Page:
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Speakers: Teach entrepreneurial skills at universities

  • Published at 12:13 am November 24th, 2019
AUPF Mahmud-Hossain-Opu
Delegates at the 18th Asian University Presidents Forum at Dhaka on Saturday, November 23, 2019 Mahmud Hossain Opu/Dhaka Tribune

The second day of the 18th Asian University Presidents Forum focuses on making graduates into job providers, rather than job seekers

Speakers at an international conference have emphasized the importance of developing entrepreneurial skills among the youths and graduates so they can create job opportunities for each other.

They also stressed the necessity of creating an environment in which graduates can achieve said skills, and gain experience in order to be more efficient. 

They made the observations on the second day of the three-day 18th Asian University Presidents Forum (AUPF), held at a city hotel on Saturday.

The AUPF and Daffodil International University (DIU), in collaboration with the Association of Private Universities of Bangladesh (APUB), have organized the conference with the theme "Future of entrepreneurship education and experiential learning: Determent of developing successful entrepreneurial ecosystem in Asian economies,” with several engaging sub-themes provided for sessions throughout the conference.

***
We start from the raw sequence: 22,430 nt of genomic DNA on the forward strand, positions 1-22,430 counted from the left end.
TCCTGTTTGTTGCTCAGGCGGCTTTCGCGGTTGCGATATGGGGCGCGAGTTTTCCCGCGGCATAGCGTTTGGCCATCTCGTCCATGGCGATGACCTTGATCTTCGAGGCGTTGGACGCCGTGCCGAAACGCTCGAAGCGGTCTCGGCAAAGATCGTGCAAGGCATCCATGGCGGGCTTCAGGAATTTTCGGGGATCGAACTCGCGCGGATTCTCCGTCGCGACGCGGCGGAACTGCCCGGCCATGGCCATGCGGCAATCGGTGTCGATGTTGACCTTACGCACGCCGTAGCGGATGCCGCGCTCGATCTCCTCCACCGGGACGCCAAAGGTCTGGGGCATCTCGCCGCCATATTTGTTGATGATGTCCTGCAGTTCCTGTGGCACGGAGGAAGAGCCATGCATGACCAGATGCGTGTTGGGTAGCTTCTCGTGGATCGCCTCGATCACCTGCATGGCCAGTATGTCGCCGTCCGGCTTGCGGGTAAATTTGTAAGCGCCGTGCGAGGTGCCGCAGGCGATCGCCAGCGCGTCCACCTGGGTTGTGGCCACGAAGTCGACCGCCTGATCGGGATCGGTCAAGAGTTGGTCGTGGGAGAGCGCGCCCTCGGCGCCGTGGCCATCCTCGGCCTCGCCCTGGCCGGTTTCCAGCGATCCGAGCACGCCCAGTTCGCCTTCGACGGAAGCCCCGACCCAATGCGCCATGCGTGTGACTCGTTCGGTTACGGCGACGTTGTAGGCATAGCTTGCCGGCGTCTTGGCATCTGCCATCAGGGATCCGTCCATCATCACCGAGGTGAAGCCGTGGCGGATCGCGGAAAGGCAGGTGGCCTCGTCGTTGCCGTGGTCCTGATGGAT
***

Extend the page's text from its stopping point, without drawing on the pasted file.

This is the first forum hosted in Bangladesh, being attended by around 150 participants from 35 delegations of 13 countries in Asia and Europe. 

Education Minister Dr Dipu Moni attended the inaugural ceremony of the second day as the chief guest.

Addressing the event, she said the Bangladesh government wants to train a student into becoming a quick learner, so they can become an entrepreneur, creating more jobs and contributing to tackling the country’s unemployment issue.

“We are now talking about the fourth industrial revolution. In the midst of that process, we are trying to transform our students to become learners – not just for on Sunday, but forever,” she said.

Acknowledging that the world is changing fast, the education minister said if the students do not develop their learning skills, they will never be able to adopt the changing techniques. 

About the recruiters’ complaint on not getting sufficiently skilled graduates, she said: “That is why educational institutions and industries have to be supportive of each other.”

Speaking on the demographic dividend, the minister said to get the best services from the dividend, it requires investment, which is mandatory in the education sector. 

“We probably have another 10-12 years to make the right investment so we can make a decent profit for the demographic dividend,” she added.

Keynote speaker Baybars Altuntas, the chairperson of World Business Angels Investment Forum, said entrepreneurs are those who could convert intervention to innovation.  

Dr Jekuk Chang, president of Dongseo University in South Korea and the standing committee member of the AUPF, said new ideas would be worthless if the ideas could not be realized.